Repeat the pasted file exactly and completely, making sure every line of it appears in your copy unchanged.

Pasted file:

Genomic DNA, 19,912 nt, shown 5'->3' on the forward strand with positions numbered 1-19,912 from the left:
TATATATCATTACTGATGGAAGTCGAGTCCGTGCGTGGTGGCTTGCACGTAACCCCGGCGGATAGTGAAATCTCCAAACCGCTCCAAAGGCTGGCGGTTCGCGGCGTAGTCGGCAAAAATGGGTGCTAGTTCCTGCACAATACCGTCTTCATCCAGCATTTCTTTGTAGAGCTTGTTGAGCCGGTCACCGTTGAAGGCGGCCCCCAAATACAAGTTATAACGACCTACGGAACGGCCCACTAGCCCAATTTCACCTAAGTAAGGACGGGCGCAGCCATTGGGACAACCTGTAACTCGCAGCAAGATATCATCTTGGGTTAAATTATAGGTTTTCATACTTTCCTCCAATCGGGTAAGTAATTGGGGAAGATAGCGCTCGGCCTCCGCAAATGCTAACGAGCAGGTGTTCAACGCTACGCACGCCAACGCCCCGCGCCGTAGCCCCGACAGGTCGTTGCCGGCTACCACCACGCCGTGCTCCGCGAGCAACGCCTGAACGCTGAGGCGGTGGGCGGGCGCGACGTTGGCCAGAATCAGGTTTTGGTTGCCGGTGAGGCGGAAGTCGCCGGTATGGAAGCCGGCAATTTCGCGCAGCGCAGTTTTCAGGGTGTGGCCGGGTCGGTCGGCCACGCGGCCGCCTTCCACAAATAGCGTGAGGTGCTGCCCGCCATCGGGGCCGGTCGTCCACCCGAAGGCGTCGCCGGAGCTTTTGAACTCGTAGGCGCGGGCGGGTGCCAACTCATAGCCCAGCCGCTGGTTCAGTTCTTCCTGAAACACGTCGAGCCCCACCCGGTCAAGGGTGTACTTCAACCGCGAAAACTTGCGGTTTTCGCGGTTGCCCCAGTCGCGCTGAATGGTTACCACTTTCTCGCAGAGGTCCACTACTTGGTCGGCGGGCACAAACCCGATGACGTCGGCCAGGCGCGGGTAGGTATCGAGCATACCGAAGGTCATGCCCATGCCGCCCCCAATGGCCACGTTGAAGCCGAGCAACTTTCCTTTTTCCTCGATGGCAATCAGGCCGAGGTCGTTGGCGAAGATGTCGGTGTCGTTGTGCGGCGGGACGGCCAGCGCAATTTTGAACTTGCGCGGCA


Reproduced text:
Genomic DNA, 19,912 nt, shown 5'->3' on the forward strand with positions numbered 1-19,912 from the left:
TATATATCATTACTGATGGAAGTCGAGTCCGTGCGTGGTGGCTTGCACGTAACCCCGGCGGATAGTGAAATCTCCAAACCGCTCCAAAGGCTGGCGGTTCGCGGCGTAGTCGGCAAAAATGGGTGCTAGTTCCTGCACAATACCGTCTTCATCCAGCATTTCTTTGTAGAGCTTGTTGAGCCGGTCACCGTTGAAGGCGGCCCCCAAATACAAGTTATAACGACCTACGGAACGGCCCACTAGCCCAATTTCACCTAAGTAAGGACGGGCGCAGCCATTGGGACAACCTGTAACTCGCAGCAAGATATCATCTTGGGTTAAATTATAGGTTTTCATACTTTCCTCCAATCGGGTAAGTAATTGGGGAAGATAGCGCTCGGCCTCCGCAAATGCTAACGAGCAGGTGTTCAACGCTACGCACGCCAACGCCCCGCGCCGTAGCCCCGACAGGTCGTTGCCGGCTACCACCACGCCGTGCTCCGCGAGCAACGCCTGAACGCTGAGGCGGTGGGCGGGCGCGACGTTGGCCAGAATCAGGTTTTGGTTGCCGGTGAGGCGGAAGTCGCCGGTATGGAAGCCGGCAATTTCGCGCAGCGCAGTTTTCAGGGTGTGGCCGGGTCGGTCGGCCACGCGGCCGCCTTCCACAAATAGCGTGAGGTGCTGCCCGCCATCGGGGCCGGTCGTCCACCCGAAGGCGTCGCCGGAGCTTTTGAACTCGTAGGCGCGGGCGGGTGCCAACTCATAGCCCAGCCGCTGGTTCAGTTCTTCCTGAAACACGTCGAGCCCCACCCGGTCAAGGGTGTACTTCAACCGCGAAAACTTGCGGTTTTCGCGGTTGCCCCAGTCGCGCTGAATGGTTACCACTTTCTCGCAGAGGTCCACTACTTGGTCGGCGGGCACAAACCCGATGACGTCGGCCAGGCGCGGGTAGGTATCGAGCATACCGAAGGTCATGCCCATGCCGCCCCCAATGGCCACGTTGAAGCCGAGCAACTTTCCTTTTTCCTCGATGGCAATCAGGCCGAGGTCGTTGGCGAAGATGTCGGTGTCGTTGTGCGGCGGGACGGCCAGCGCAATTTTGAACTTGCGCGGCA